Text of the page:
“I cherish my Korean heritage and find that I am very heavily influenced by Korean cooking styles and flavor profiles. I am also influenced by Japanese and Chinese cultures as the three countries have such an entwined history. Some of the challenges I’ve faced regarding my ethnicity is fighting certain stereotypes regarding my cooking of non-Asian foods.” – Vivian Lee
“Growing up in America has shown me that Filipino culture is just one part of the larger Asian-American community. While I’ve been fortunate enough to feel generally accepted in my community as a Filipino-American, there’s still a need for more equal representation of Filipino cuisine in both Atlanta and the country as a whole.” – Mike Pimentel
“As a Taiwanese American, I have experienced discrimination of all sorts, especially after starting college. I attend alongside Maji Tea Bar members, annually in the Atlanta based Taiwanese night market to spread cultural diversity. We represented Taiwan with our authentically made Boba tea and proudly share its origins.” – Grace Kuo
“Being a woman, especially a minority woman it is always just a bit harder for your voice to be heard. I believe in speaking up, standing out, and saying what’s on my mind.” – Lisa Hartley
“Being Asian, the language barrier was an obvious challenge. Communicating with customers is something I absolutely love to do but at times, it can still be challenging… I want to convey my cultural background with a hardworking and responsible attitude, hence I put a lot of pressure on myself to excel in everything I do and everything we do as a team.” – Wei
“I was born in Vietnam and moved to the states when I was three years old. As an immigrant kid, I was so enamored with all the cool snacks that the other students brought which I never had because my family didn’t buy those “American” snacks, but I guess that’s where my appreciation for American sweets began… I try to marry classic American desserts with a slight Asian touch to it, which means the flavors are going to be recognizable to the average American but also enjoyable to the Asian taste buds which tend to prefer less sweet desserts.” – Vy Howard
“My identity has played a key role in starting Kamayan. And I believe growing up in a third world country has made a huge impact on me and made me resilient and able to face whatever challenges I encounter head on whether in business or life in general.” – Amor Mia Orino
“Selling ethnic food is more challenging because sometimes it is hard for people to try things out of their comfort zone. We sell a lot of vegetarian dishes, but some customers cringe when we mention the word tofu. We faced a different challenge when we opened at Krog Street Market in March 2015, we thought we were prepared but the response was overwhelming.” – Yvonne Gu Khan
3. What does Asian Pacific American Heritage Month mean to you?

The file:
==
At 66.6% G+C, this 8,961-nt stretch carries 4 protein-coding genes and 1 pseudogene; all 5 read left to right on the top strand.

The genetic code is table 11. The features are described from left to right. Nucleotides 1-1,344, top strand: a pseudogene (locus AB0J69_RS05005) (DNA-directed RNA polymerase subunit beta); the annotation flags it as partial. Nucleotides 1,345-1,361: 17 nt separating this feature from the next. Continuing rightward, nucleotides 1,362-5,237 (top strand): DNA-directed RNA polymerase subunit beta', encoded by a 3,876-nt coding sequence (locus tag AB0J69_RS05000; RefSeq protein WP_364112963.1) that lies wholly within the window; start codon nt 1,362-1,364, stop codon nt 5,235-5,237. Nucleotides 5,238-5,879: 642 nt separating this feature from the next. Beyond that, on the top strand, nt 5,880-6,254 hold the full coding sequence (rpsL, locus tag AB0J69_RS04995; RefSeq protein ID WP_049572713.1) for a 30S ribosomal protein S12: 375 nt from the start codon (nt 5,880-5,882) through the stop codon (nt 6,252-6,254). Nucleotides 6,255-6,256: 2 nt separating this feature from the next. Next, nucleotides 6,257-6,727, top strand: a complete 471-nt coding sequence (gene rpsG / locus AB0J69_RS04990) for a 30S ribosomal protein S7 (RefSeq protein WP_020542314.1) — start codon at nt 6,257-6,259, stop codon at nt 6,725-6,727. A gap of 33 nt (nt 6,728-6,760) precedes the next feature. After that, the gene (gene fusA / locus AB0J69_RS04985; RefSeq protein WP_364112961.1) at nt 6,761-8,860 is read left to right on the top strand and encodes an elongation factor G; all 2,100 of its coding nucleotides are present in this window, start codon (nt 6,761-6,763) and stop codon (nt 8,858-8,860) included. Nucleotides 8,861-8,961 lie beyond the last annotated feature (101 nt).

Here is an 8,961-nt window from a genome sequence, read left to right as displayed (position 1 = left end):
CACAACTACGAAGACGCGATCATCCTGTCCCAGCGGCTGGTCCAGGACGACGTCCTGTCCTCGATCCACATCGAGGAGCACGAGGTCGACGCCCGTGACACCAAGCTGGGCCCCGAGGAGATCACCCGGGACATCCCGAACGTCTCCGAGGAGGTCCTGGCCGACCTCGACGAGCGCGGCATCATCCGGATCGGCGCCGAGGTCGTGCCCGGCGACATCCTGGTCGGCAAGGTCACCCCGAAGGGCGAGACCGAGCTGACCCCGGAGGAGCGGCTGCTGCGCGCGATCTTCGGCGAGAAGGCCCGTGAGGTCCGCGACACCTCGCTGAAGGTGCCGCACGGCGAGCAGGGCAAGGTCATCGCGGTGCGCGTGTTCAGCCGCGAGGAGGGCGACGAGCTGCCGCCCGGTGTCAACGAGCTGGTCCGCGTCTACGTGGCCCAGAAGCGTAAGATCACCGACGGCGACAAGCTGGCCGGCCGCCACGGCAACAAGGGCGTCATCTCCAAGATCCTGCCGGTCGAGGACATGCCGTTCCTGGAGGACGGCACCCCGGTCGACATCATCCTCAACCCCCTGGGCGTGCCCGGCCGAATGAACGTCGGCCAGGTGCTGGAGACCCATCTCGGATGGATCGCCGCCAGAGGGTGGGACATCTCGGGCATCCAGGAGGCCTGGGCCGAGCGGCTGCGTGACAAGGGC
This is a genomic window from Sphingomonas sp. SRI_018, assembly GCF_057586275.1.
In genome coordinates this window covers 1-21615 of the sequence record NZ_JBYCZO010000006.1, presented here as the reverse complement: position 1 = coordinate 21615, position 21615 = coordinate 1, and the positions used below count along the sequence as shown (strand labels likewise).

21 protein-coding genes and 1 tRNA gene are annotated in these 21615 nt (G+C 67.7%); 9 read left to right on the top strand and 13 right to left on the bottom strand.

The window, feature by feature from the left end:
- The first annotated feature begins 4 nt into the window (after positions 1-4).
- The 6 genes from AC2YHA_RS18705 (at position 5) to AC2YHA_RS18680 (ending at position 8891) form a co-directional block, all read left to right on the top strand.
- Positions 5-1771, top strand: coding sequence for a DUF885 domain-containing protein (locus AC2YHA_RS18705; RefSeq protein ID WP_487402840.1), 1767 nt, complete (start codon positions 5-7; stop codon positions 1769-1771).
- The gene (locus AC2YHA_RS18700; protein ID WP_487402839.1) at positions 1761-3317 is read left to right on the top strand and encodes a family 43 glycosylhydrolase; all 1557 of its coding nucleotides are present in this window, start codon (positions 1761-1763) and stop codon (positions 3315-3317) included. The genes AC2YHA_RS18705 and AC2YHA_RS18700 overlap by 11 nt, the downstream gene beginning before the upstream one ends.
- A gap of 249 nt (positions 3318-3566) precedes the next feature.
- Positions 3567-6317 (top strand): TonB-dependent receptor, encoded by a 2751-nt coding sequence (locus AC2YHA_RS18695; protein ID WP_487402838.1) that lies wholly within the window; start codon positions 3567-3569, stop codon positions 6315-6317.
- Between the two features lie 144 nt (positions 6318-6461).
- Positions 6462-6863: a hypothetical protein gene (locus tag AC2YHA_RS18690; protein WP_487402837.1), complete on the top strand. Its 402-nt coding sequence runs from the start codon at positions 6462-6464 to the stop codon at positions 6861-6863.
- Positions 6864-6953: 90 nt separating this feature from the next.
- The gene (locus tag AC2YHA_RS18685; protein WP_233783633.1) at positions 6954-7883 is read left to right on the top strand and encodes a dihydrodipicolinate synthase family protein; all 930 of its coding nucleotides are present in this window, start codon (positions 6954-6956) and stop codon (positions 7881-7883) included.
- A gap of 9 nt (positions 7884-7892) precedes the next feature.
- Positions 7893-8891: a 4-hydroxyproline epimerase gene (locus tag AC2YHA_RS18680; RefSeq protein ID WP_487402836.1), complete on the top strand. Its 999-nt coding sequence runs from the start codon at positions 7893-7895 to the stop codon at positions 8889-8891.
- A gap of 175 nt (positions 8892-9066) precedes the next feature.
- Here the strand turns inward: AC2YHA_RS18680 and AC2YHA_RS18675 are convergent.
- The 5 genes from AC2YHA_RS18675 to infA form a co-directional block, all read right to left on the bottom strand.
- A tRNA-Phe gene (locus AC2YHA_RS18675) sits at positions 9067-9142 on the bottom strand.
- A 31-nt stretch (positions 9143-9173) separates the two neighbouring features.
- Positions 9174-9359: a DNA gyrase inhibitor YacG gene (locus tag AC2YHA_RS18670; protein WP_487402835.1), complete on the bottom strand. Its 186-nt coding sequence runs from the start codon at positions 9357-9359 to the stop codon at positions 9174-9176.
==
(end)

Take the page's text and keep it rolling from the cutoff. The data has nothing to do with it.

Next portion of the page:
“Being Asian American in America, I take great pride and not forget my cultural roots… I love celebrating my heritage and want others to learn more about my culture through the food we share.” – James Yang
“It is a great cause to recognize our local Asian Pacific American and to showcase their talents in all kinds of business.” – Naoki Kyobashi
“It means visibility. Asian Pacific Americans walk every path under the sun. We’re not just doctors or lawyers. We’re chefs, librarians, teachers, etc. APAHM is important because it celebrates these different walks of life.” – Vivian Lee
“Being an Asian-American allows me to identify with both Filipino and American culture. This month gives everyone a chance to reflect and recognize the diversity of cultures that we have in our country, and to celebrate the contributions we have made to society. I feel proud knowing that Asian Pacific Americans have shaped our country’s history, and that I have an opportunity to make an impact in my community by spreading awareness on the culture and cuisine of my Filipino heritage.” – Mike Pimentel
“When I think about APAHM I am reminded of our camaraderie, and the community we formed despite our cultural differences. No matter if an individual is Indonesian, Japanese, or any other ethnicity, they all deserve a spot in this movement to spread awareness and speak up.” – Grace Kuo
“I believe we are a woefully underrepresented group and our contributions should be highlighted not just this month, but year round.” – Lisa Hartley
“I’m proud to be Chinese American and I am honored that we celebrate our heritage this month and our contribution to this wonderful melting pot we call America.” – Wei
“I think it’s really neat to showcase the diversity of the food industry here in Atlanta. This is what makes Atlanta so great!” – Vy Howard
“APAHM means respecting our roots, honoring the past and the Filipinos who paved the way for us, the trailblazers. It means making a concerted effort in making sure that the younger generation understand and embrace our rich heritage, that being Filipino-American is something we can all be proud of and we ought to celebrate it!” – Amor Mia Orino
“My whole family is proud of being from Chengdu, Sichuan and we love sharing our food with our customers in America. We are proud of Sichuan’s food, panda bears, and culture and you can see some interesting facts about Sichuan on our menus at our locations.” – Yvonne Gu Khan
We are grateful to be able to share these great, local AAPI business owners and their stories with the community. We encourage you to follow them on social media or follow our collection here.